London is not the only driver of growth in the UK eating and drinking out market. Cities like Manchester, Leeds and Liverpool are also seeing big increases in new restaurant, pub and bar openings, according to research from out-of-home insight specialists CGA Peach.
With pubs evolving from drink to food-led businesses and branded restaurants becoming ever more popular, UK cities beyond London are playing a key role in that change.
Data from the CGA Outlet Index* uncovers a migration of openings away from towns and suburbs to the big cities. Total numbers of licensed premises, including pubs and restaurants, in town centre have fallen by 9% over the last ten years, with the suburbs down 20% – but city centre numbers have risen by 8% on the back of new openings.
That mirrors a more general decline in the public’s use of smaller high streets, thanks in part to the rise of online shopping. But it has also helped to create vibrant city centres around the UK that have become even more compelling destinations for eating and drinking as well as shopping.
The rise of the food and drink scene in these cities suggests that the much-discussed North-South divide in the UK might be more nuanced. Although the country outside the M25 has seen a much bigger decline in licensed premises than inside, big cities have bucked that trend. As CGA Peach’s data shows (see table below), growth in new openings over the last ten years has been nearly as steep in Manchester (17%), Liverpool (15%), Leeds (14%) and Cardiff (13%) as it has been in London (19%).
Senior account manager at CGA Peach Jamie Campbell said: “Much has been made of the decline in drinking pubs over the last decade, but that only tells a small part of the story. Our figures show that managed, branded and food-led pubs and restaurants are thriving, and are helping to make cities around the country, and not just London, exciting and dynamic places to be. They suggest that as the economic recovery continues to gather momentum, pub and restaurant operators have plenty of reasons to look forward to the years ahead.”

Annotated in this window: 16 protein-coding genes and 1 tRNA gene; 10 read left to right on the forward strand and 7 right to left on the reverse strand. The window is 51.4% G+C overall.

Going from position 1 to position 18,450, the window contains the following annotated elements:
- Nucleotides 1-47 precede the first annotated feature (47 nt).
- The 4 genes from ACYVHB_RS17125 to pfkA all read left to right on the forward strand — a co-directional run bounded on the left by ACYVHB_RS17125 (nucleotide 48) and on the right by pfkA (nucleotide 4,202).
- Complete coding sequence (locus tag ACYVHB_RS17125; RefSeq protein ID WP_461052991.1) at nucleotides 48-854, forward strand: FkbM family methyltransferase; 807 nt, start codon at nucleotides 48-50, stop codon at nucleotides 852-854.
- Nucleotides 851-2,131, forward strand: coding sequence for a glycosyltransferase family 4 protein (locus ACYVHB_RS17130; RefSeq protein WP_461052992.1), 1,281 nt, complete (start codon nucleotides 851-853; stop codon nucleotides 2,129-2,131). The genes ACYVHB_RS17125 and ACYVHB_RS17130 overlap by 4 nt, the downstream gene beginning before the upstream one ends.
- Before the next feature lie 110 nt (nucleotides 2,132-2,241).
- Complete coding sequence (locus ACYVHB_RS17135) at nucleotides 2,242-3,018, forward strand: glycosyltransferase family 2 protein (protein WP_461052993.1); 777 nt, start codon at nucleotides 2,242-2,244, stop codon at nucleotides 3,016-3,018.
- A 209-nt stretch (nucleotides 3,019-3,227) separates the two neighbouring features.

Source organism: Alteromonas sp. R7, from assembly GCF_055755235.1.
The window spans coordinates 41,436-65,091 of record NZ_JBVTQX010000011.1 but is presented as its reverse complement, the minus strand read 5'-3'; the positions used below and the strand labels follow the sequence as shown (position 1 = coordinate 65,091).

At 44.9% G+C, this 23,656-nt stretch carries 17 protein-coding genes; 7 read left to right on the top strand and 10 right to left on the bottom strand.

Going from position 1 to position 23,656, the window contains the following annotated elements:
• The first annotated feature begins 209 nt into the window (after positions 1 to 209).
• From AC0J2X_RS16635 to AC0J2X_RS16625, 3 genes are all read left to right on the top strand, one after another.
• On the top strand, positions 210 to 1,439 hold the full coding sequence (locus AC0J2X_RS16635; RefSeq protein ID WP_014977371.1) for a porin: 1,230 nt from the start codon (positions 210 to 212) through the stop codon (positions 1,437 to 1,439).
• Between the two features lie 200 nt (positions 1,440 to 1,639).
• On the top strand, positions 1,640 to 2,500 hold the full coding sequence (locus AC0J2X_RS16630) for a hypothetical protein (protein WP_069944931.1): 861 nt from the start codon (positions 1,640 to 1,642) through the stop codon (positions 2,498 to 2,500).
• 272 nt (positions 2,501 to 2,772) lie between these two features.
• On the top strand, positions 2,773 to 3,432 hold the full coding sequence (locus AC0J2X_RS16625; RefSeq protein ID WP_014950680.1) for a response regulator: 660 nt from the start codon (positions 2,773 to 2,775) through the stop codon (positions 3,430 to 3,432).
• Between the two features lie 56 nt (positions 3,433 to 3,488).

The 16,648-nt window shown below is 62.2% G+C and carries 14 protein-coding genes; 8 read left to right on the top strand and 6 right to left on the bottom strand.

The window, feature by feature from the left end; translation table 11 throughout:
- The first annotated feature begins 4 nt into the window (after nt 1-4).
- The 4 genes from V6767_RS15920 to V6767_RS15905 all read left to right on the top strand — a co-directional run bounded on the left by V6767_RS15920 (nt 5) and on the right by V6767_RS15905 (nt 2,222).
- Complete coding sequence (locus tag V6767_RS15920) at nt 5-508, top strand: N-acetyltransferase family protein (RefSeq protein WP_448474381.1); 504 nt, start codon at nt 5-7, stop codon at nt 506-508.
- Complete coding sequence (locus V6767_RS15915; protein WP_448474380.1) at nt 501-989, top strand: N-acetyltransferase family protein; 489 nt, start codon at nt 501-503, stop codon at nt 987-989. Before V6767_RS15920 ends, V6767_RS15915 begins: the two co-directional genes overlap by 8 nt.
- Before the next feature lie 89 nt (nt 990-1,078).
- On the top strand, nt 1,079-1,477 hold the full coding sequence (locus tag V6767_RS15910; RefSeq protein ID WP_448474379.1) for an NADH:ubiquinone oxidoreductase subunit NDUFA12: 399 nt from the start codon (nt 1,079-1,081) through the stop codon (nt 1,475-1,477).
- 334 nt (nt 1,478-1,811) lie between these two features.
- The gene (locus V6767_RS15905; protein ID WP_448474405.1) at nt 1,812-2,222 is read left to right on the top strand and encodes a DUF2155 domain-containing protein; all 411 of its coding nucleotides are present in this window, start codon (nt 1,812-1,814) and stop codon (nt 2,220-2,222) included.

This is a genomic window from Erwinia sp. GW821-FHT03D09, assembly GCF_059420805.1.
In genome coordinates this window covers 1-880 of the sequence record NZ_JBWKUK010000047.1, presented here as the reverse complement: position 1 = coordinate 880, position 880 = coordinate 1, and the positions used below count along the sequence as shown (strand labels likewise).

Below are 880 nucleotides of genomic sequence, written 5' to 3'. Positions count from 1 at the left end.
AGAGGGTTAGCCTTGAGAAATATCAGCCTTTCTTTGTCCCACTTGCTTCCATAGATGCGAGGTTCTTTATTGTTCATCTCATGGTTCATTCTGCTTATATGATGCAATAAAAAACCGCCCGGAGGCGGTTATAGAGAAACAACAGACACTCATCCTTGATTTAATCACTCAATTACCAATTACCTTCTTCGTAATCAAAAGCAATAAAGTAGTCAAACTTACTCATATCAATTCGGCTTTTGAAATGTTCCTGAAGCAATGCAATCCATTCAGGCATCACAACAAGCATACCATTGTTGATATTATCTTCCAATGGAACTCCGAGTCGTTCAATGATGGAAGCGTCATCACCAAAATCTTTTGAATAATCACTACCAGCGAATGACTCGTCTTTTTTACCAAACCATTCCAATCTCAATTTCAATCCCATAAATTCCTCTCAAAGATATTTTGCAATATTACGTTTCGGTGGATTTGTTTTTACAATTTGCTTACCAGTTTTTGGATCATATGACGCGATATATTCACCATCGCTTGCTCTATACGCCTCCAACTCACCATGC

Overall, the research confirms the widely publicised story of closures in the drink-led pub sector, with their numbers falling by 15,000 in the last ten years. But it also reveals a very positive trend in the number of food-led licensed venues – which have increased by 6,000 in the same decade.
The decisive shift in emphasis from drink to food is confirmed by figures from different segments of the licensed market. Food-led managed pubs and restaurants have been the biggest winners of all over the last ten years, with their numbers rising by 39%, compared to an 18% fall in the number of leased pubs. Last year alone saw 9% growth in restaurant openings, driven in part by recoveries in the economy and consumer confidence.
Other trends emerging from the research include the rise of all-day, ‘hybrid’ style concepts that give customers the flexibility to eat or drink what they wish at any time of day or night. Openings in this category have leapt 80% in the last ten years, and have accounted for 11% of all growth in that time.